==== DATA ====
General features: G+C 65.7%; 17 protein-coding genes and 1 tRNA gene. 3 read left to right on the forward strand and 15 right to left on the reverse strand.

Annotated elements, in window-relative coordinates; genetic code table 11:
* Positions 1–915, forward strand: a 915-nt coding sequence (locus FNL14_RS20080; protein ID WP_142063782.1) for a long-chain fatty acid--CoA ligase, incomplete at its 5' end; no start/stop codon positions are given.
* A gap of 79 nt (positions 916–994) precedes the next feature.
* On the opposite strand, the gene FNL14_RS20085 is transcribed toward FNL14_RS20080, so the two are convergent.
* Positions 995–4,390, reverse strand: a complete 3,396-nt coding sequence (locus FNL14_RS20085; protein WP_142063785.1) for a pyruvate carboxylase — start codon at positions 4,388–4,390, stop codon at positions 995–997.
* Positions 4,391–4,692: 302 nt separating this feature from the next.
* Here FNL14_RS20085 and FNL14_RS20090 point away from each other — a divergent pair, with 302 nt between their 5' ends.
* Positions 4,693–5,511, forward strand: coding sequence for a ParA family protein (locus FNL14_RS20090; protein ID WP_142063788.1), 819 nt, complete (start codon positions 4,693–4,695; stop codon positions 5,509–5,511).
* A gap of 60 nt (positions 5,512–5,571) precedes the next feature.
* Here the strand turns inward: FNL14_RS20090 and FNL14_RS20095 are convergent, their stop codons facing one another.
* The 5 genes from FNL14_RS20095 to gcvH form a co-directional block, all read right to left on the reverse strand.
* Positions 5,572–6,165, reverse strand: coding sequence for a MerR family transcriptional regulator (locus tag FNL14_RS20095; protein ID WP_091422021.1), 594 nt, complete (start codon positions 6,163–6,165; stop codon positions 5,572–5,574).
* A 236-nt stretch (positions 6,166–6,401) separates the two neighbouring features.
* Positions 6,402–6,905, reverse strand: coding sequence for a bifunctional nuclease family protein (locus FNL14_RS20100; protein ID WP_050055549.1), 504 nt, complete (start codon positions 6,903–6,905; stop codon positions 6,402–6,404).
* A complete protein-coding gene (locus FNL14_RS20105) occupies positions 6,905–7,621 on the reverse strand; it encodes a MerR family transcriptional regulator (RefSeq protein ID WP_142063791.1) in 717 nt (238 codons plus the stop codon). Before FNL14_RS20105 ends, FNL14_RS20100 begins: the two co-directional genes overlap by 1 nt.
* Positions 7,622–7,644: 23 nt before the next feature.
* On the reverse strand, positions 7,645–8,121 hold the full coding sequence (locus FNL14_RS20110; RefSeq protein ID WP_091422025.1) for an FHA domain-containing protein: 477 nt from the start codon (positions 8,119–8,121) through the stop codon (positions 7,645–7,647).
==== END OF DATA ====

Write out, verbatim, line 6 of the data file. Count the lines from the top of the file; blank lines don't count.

* Positions 995–4,390, reverse strand: a complete 3,396-nt coding sequence (locus FNL14_RS20085; protein WP_142063785.1) for a pyruvate carboxylase — start codon at positions 4,388–4,390, stop codon at positions 995–997.